The IRmadillo in the Distillation Process

Measuring the performance of the fuel ethanol distillation columns in real time allows the opportunity for constant process optimisation - thereby minimising energy consumption and maximising ethanol recovery whilst ensuring product quality targets are met. In separate studies, the IRmadillo spectrometer has proved able to measure the relevant concentrations with levels of accuracy that allow true optimisation of the process.

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The purification of ethanol following fermentation is normally achieved through distillation, followed by molecular sieves. Distillation consumes a significant amount of energy and needs to be closely managed to maximise product recovery, minimise energy consumption and achieve desired product purity. Operation of the columns needs to be optimised to minimise ethanol losses in the whole stillage (column bottoms) stream and at the same time minimising impurities such as acetal, methanol and longer chain alcohols (fusels) in the ethanol product. Distillation columns can be challenging for plant operators to control, due to the 'multivariable' nature of their behaviour and relatively slow process dynamics. Optimum performance is only achievable with continuous measurement of the whole stillage and the column overhead compositions.

Spectrometers allow continuous and detailed measurement of chemical concentrations in real time. The majority of process spectrometers are based on near infrared light, which is fundamentally less informative than mid infrared light. Conventional mid infrared spectrometers (which often use a Fourier transform and so are referred to as "FTIR spectrometers") have sensitive moving parts and fragile fibre probes – making them wholly unsuitable for production environments such as ethanol refineries.

The IRmadillo is a process analyser built using FTIR spectroscopy, but with static optics, removing the need for moving mirrors or fibre probes, and dramatically improving stability, reliability, and ruggedness.

Example use case - Whole Stillage

This application note presents data from an ethanol refinery in Iowa, measuring the concentration of ethanol and other components of the whole stillage, and also presents further lab data to demonstrate the ability of the IRmadillo to measure the concentration of acetal, methanol and pentanol in the column overheads. By measuring at both these locations at the top and bottom of the distillation column, the operators would be able to manage the column to maximise product quality, while minimising wastage and optimising power consumption.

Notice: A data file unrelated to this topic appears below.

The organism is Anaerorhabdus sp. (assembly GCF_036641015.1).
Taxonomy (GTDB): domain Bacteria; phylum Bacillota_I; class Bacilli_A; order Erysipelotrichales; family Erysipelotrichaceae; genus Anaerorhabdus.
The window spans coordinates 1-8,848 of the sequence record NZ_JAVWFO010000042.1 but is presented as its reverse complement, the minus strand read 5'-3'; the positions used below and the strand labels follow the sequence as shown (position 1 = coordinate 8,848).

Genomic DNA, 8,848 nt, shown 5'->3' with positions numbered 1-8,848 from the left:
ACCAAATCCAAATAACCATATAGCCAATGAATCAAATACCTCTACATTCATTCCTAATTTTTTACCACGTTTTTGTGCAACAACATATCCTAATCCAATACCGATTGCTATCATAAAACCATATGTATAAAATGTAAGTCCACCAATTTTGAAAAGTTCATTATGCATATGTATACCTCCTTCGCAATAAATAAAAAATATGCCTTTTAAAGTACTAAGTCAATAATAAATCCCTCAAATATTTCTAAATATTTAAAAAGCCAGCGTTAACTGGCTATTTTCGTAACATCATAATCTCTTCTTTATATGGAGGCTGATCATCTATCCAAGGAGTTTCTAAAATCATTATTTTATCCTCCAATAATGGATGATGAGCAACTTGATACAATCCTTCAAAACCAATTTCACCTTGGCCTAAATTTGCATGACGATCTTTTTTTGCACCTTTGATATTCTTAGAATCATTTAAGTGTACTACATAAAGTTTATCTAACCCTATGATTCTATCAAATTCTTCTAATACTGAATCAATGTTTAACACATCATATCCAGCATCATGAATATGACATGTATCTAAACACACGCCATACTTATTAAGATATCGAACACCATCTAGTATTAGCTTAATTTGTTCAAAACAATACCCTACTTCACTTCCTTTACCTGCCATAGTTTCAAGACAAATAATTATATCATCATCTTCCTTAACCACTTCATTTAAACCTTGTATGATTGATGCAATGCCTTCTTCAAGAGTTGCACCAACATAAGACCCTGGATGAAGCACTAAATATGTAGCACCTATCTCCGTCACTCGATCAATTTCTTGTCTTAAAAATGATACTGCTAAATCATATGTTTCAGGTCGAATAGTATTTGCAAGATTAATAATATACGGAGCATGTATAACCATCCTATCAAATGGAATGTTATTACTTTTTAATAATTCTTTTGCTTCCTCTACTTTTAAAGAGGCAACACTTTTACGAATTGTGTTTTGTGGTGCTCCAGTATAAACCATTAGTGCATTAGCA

Figure 1

The IRmadillo was installed in the beer column bottom, in order to measure the composition of the whole stillage. Models were built to measure Acetic Acid, Glucose, DP2, DP3 and DP4, Ethanol, Glycerol and Lactic Acid. The plant was able to observe in real time, the concentrations of those species of interest at levels that allowed tighter control of the distillation column.

Table 1: Measurement accuracy for species of interest in distillation

Figure 2: Measurements of species of interest at the bottom of the distillation column. Grey points are the output of the IRmadillo spectrometer. The red points are the measured samples from offline HPLC

Figure 3: Tracking ethanol concentrations in the beer bottoms can be used to increase steam or direct the process liquid back to the beer column for reprocessing, maximizing ethanol yields.

Example use case – Distillation Overheads

Distillation separates chemicals using the property that different chemicals have different boiling points. The weakness of this approach is that chemicals with similar boiling points will tend to appear together in the finished distillate. This is the case with Acetal (BP 103C), Methanol (BP 65C) and Propanol (BP 97C), which are sufficiently similar to Ethanol, which has a boiling point of 78C. If the distillation column is operated incorrectly, such as at the wrong 'cut point', the ethanol may be contaminated with out-of-specification levels of contaminants.

Table 2: Measurement accuracy for species of interest in distillation overheads

Real-time measurement of these components make it easier to avoid this situation. Calibration models were therefore built on laboratory samples of ethanol with contaminant levels of Acetal, Methanol and Propanol. The IRmadillo was shown to be able to measure all three contaminants at low concentration levels, making it ideal for ethanol product quality control.


The IRmadillo is able to measure, in real time, key components of interest in whole stillage and ethanol overheads, enabling optimisation of the distillation column for minimising ethanol wastage in the stillage. The measurements are well within the useable range and can be used to understand and control the process.

Figure 4

Keep in Mind

The IRmadillo can be calibrated to measure a large range of chemicals at the same time. This work shows the use for DP4, DP3, DP2, DP1, lactic and acetic acids, glycerol and ethanol measurement. We also measure acetal, methanol and propanol levels, but the IRmadillo can also be calibrated to measure applications in ethanol propagation, FAN, PAN and fusels in fermentation – all at the same time, in real-time.

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